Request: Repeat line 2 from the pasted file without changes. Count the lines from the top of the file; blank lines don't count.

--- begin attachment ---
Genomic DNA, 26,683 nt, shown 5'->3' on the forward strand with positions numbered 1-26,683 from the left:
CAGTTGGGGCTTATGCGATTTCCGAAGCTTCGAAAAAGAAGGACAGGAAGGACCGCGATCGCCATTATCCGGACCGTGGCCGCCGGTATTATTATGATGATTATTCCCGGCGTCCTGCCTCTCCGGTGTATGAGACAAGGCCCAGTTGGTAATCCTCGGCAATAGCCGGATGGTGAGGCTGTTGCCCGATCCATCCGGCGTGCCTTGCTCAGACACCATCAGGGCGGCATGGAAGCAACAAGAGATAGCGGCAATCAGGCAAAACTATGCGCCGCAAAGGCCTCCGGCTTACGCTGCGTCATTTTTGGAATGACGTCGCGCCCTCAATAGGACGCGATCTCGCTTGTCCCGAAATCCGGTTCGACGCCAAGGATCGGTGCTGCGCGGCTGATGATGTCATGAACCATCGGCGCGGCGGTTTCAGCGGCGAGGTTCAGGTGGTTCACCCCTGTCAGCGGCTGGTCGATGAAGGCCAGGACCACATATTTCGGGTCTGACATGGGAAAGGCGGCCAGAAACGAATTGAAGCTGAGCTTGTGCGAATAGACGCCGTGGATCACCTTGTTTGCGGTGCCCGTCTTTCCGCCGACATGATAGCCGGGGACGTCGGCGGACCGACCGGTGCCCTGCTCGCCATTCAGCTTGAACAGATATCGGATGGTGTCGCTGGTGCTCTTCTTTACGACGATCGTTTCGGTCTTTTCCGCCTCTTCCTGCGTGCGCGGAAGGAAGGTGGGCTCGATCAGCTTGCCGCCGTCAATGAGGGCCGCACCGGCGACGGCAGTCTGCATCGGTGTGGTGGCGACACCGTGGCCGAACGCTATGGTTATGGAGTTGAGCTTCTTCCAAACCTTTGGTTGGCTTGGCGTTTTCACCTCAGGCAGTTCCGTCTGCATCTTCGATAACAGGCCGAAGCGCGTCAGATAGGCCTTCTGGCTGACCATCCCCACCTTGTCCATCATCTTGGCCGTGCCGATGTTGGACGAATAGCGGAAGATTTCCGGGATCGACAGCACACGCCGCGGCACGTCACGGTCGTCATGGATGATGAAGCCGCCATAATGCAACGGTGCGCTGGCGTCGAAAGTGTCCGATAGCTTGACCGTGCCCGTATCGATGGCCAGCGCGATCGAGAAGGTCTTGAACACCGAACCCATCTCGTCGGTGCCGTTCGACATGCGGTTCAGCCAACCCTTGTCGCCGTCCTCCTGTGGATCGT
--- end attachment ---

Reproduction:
CAGTTGGGGCTTATGCGATTTCCGAAGCTTCGAAAAAGAAGGACAGGAAGGACCGCGATCGCCATTATCCGGACCGTGGCCGCCGGTATTATTATGATGATTATTCCCGGCGTCCTGCCTCTCCGGTGTATGAGACAAGGCCCAGTTGGTAATCCTCGGCAATAGCCGGATGGTGAGGCTGTTGCCCGATCCATCCGGCGTGCCTTGCTCAGACACCATCAGGGCGGCATGGAAGCAACAAGAGATAGCGGCAATCAGGCAAAACTATGCGCCGCAAAGGCCTCCGGCTTACGCTGCGTCATTTTTGGAATGACGTCGCGCCCTCAATAGGACGCGATCTCGCTTGTCCCGAAATCCGGTTCGACGCCAAGGATCGGTGCTGCGCGGCTGATGATGTCATGAACCATCGGCGCGGCGGTTTCAGCGGCGAGGTTCAGGTGGTTCACCCCTGTCAGCGGCTGGTCGATGAAGGCCAGGACCACATATTTCGGGTCTGACATGGGAAAGGCGGCCAGAAACGAATTGAAGCTGAGCTTGTGCGAATAGACGCCGTGGATCACCTTGTTTGCGGTGCCCGTCTTTCCGCCGACATGATAGCCGGGGACGTCGGCGGACCGACCGGTGCCCTGCTCGCCATTCAGCTTGAACAGATATCGGATGGTGTCGCTGGTGCTCTTCTTTACGACGATCGTTTCGGTCTTTTCCGCCTCTTCCTGCGTGCGCGGAAGGAAGGTGGGCTCGATCAGCTTGCCGCCGTCAATGAGGGCCGCACCGGCGACGGCAGTCTGCATCGGTGTGGTGGCGACACCGTGGCCGAACGCTATGGTTATGGAGTTGAGCTTCTTCCAAACCTTTGGTTGGCTTGGCGTTTTCACCTCAGGCAGTTCCGTCTGCATCTTCGATAACAGGCCGAAGCGCGTCAGATAGGCCTTCTGGCTGACCATCCCCACCTTGTCCATCATCTTGGCCGTGCCGATGTTGGACGAATAGCGGAAGATTTCCGGGATCGACAGCACACGCCGCGGCACGTCACGGTCGTCATGGATGATGAAGCCGCCATAATGCAACGGTGCGCTGGCGTCGAAAGTGTCCGATAGCTTGACCGTGCCCGTATCGATGGCCAGCGCGATCGAGAAGGTCTTGAACACCGAACCCATCTCGTCGGTGCCGTTCGACATGCGGTTCAGCCAACCCTTGTCGCCGTCCTCCTGTGGATCGT